Interesting and funny but writer seems to have a chip on her shoulder - among other things, who ever heard of a cleaning person who won't make beds? Anyway, she was an aspiring writer looking to do something she could write about and got into cleaning to make ends meet - thus this book. She is a good writer -- I did keep reading even as I kept thinking how critical, self-centered and lacking in empathy thw writer is.
This was a quick read, compelling, though more about how cleaning shaped the views of the author, Rafkin. The reader doesn't get "sucked into" her life of cleaning, but the story is entertaining and generally well-written. It's good leisure reading for a mellow day.
This was a good book.. not what I thought it was going to be.. I guess I was hoping it would be more stories about different houses she had cleaned but it wasnt. It was still good and very informative in an entertaining way!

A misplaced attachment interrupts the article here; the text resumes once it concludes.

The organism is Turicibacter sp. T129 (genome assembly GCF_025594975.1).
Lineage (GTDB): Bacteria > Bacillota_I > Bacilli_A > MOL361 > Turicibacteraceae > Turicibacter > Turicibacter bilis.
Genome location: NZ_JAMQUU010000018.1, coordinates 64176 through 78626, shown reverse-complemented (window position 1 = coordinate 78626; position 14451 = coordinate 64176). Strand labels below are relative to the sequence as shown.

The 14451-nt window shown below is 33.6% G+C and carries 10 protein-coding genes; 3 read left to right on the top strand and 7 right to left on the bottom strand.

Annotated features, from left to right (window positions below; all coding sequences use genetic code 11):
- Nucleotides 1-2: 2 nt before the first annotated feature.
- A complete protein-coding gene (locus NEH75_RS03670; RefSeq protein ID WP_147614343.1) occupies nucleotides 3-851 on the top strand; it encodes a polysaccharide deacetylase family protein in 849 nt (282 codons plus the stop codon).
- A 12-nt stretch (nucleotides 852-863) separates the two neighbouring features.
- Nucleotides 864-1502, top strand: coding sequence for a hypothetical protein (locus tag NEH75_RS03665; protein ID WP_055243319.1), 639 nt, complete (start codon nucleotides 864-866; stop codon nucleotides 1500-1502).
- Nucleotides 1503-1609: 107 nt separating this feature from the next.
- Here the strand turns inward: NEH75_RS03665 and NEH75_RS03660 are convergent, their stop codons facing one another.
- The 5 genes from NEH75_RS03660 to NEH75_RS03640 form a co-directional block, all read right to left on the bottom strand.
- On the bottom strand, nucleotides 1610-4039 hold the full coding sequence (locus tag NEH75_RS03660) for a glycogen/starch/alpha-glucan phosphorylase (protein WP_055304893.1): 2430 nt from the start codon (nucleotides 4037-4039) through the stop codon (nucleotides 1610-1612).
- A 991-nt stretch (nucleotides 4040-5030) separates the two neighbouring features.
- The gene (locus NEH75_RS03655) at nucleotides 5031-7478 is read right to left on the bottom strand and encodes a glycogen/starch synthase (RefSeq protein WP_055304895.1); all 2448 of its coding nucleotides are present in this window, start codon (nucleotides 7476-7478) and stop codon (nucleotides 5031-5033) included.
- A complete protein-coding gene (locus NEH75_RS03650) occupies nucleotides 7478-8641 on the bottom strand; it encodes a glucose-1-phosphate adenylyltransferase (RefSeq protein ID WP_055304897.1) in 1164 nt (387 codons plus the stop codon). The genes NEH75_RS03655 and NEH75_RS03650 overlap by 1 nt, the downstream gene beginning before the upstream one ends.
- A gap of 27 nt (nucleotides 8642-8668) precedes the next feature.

Something of an intellectual tease. Rafkin brings up many, many interesting points but seldom goes into any depth about them. Still, for a lightly philosophical conversation, it's a quick and pleasant read.
Rebecca H. (Rebemdee) reviewed Other People's Dirt: A Housecleaner's Curious Adventures on
Housecleaner extraordinaire Louise Rafkin reads her own work as efficiently as she cleans bathtubs and snoops through the letter pile. Rafkin's voice is pleasantly modulated and well suited to her dry humor in Other People's Dirt, a parallel tale of her cleaning habits and socio-spiritual explorations.
Entertaining, read in one sitting. Not particularly deep or meaningful, but jaunty and fun. I liked the tips on what to do if you hire a housecleaner; that's worth the price of the book.